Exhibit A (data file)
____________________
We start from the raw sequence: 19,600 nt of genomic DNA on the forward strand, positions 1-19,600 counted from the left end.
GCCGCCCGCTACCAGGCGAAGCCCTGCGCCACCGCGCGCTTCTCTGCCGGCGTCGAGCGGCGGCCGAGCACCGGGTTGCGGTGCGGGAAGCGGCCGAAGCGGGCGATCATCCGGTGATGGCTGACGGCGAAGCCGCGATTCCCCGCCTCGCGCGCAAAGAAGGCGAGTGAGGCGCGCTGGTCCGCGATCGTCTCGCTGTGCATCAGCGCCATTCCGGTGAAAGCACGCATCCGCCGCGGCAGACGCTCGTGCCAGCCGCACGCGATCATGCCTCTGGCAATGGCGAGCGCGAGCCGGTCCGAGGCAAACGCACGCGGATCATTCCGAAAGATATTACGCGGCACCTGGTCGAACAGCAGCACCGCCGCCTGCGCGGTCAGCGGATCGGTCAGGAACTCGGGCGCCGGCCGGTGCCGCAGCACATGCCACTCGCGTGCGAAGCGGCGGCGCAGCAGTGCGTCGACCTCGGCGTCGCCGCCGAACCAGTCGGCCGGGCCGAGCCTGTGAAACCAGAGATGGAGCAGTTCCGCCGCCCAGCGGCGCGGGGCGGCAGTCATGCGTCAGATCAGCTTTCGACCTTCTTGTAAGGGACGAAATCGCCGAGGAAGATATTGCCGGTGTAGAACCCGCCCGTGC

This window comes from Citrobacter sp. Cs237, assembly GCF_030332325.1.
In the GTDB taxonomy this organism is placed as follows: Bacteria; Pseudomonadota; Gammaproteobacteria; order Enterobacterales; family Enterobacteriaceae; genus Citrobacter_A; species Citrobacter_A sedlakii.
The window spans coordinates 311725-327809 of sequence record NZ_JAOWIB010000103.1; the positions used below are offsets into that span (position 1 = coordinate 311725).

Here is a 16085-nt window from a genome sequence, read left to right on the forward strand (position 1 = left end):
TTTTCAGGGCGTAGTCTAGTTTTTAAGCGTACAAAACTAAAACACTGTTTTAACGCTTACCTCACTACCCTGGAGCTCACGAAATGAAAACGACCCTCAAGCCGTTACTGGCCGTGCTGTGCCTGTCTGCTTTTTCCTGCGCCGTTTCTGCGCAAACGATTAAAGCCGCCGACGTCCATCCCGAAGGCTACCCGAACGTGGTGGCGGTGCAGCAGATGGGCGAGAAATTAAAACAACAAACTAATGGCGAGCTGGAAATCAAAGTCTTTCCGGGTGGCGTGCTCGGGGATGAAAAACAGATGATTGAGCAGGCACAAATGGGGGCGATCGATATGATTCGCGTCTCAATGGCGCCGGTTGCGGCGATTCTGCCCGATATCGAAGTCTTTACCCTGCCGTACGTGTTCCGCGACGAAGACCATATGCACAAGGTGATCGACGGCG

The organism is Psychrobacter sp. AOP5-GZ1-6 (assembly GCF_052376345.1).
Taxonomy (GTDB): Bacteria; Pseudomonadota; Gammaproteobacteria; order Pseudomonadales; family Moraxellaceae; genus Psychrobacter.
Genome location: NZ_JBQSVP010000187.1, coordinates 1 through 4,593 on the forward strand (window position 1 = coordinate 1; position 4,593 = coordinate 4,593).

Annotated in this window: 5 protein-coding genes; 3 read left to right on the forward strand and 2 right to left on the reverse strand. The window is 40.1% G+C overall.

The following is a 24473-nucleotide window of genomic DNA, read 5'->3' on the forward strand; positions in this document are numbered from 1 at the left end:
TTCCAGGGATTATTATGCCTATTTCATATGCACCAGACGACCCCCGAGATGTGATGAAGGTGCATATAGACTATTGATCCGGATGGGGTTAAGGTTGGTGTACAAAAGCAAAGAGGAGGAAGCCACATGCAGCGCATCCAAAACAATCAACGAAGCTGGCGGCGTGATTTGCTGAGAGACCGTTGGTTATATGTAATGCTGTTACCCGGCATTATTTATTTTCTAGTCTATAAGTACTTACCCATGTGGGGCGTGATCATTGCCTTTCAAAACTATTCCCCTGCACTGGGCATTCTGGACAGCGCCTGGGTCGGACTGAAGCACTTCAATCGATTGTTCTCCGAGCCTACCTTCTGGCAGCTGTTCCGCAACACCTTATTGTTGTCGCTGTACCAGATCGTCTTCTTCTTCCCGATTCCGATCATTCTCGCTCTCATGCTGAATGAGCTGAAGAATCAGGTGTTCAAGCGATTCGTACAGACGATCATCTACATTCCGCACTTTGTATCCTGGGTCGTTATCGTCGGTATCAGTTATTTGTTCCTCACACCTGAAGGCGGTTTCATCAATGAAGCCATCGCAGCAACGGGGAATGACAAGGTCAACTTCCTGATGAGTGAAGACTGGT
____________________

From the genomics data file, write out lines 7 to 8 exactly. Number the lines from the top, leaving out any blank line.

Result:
TTTTCAGGGCGTAGTCTAGTTTTTAAGCGTACAAAACTAAAACACTGTTTTAACGCTTACCTCACTACCCTGGAGCTCACGAAATGAAAACGACCCTCAAGCCGTTACTGGCCGTGCTGTGCCTGTCTGCTTTTTCCTGCGCCGTTTCTGCGCAAACGATTAAAGCCGCCGACGTCCATCCCGAAGGCTACCCGAACGTGGTGGCGGTGCAGCAGATGGGCGAGAAATTAAAACAACAAACTAATGGCGAGCTGGAAATCAAAGTCTTTCCGGGTGGCGTGCTCGGGGATGAAAAACAGATGATTGAGCAGGCACAAATGGGGGCGATCGATATGATTCGCGTCTCAATGGCGCCGGTTGCGGCGATTCTGCCCGATATCGAAGTCTTTACCCTGCCGTACGTGTTCCGCGACGAAGACCATATGCACAAGGTGATCGACGGCG

The organism is Psychrobacter sp. AOP5-GZ1-6 (assembly GCF_052376345.1).